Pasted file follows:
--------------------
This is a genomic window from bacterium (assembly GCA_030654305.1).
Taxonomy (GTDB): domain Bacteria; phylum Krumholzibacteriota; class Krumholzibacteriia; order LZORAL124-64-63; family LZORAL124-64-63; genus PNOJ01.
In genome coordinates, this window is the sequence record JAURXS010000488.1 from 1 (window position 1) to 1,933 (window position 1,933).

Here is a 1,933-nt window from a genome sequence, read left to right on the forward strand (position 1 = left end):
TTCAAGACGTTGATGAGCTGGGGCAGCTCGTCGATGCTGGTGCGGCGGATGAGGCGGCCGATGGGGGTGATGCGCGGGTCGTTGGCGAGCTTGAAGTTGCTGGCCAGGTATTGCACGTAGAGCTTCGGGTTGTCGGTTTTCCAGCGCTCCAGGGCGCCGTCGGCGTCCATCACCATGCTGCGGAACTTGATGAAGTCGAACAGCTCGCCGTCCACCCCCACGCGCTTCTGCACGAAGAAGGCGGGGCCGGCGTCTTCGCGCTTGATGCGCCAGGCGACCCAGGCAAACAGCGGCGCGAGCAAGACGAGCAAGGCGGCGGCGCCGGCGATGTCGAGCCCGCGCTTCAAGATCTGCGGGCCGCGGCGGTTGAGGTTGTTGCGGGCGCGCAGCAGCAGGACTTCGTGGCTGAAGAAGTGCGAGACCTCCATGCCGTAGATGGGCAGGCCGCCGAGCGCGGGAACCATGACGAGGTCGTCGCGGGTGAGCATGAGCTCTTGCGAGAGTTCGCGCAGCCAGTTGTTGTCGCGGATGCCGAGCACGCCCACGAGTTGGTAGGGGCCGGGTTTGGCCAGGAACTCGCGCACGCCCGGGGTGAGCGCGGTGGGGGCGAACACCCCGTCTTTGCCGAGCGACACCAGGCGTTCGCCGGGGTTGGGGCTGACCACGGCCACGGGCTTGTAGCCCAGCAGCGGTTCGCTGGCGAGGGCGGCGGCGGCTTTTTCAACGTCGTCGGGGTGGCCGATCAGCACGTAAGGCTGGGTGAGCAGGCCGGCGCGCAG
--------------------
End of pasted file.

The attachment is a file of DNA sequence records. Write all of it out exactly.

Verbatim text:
This is a genomic window from bacterium (assembly GCA_030654305.1).
Taxonomy (GTDB): domain Bacteria; phylum Krumholzibacteriota; class Krumholzibacteriia; order LZORAL124-64-63; family LZORAL124-64-63; genus PNOJ01.
In genome coordinates, this window is the sequence record JAURXS010000488.1 from 1 (window position 1) to 1,933 (window position 1,933).

Here is a 1,933-nt window from a genome sequence, read left to right on the forward strand (position 1 = left end):
TTCAAGACGTTGATGAGCTGGGGCAGCTCGTCGATGCTGGTGCGGCGGATGAGGCGGCCGATGGGGGTGATGCGCGGGTCGTTGGCGAGCTTGAAGTTGCTGGCCAGGTATTGCACGTAGAGCTTCGGGTTGTCGGTTTTCCAGCGCTCCAGGGCGCCGTCGGCGTCCATCACCATGCTGCGGAACTTGATGAAGTCGAACAGCTCGCCGTCCACCCCCACGCGCTTCTGCACGAAGAAGGCGGGGCCGGCGTCTTCGCGCTTGATGCGCCAGGCGACCCAGGCAAACAGCGGCGCGAGCAAGACGAGCAAGGCGGCGGCGCCGGCGATGTCGAGCCCGCGCTTCAAGATCTGCGGGCCGCGGCGGTTGAGGTTGTTGCGGGCGCGCAGCAGCAGGACTTCGTGGCTGAAGAAGTGCGAGACCTCCATGCCGTAGATGGGCAGGCCGCCGAGCGCGGGAACCATGACGAGGTCGTCGCGGGTGAGCATGAGCTCTTGCGAGAGTTCGCGCAGCCAGTTGTTGTCGCGGATGCCGAGCACGCCCACGAGTTGGTAGGGGCCGGGTTTGGCCAGGAACTCGCGCACGCCCGGGGTGAGCGCGGTGGGGGCGAACACCCCGTCTTTGCCGAGCGACACCAGGCGTTCGCCGGGGTTGGGGCTGACCACGGCCACGGGCTTGTAGCCCAGCAGCGGTTCGCTGGCGAGGGCGGCGGCGGCTTTTTCAACGTCGTCGGGGTGGCCGATCAGCACGTAAGGCTGGGTGAGCAGGCCGGCGCGCAG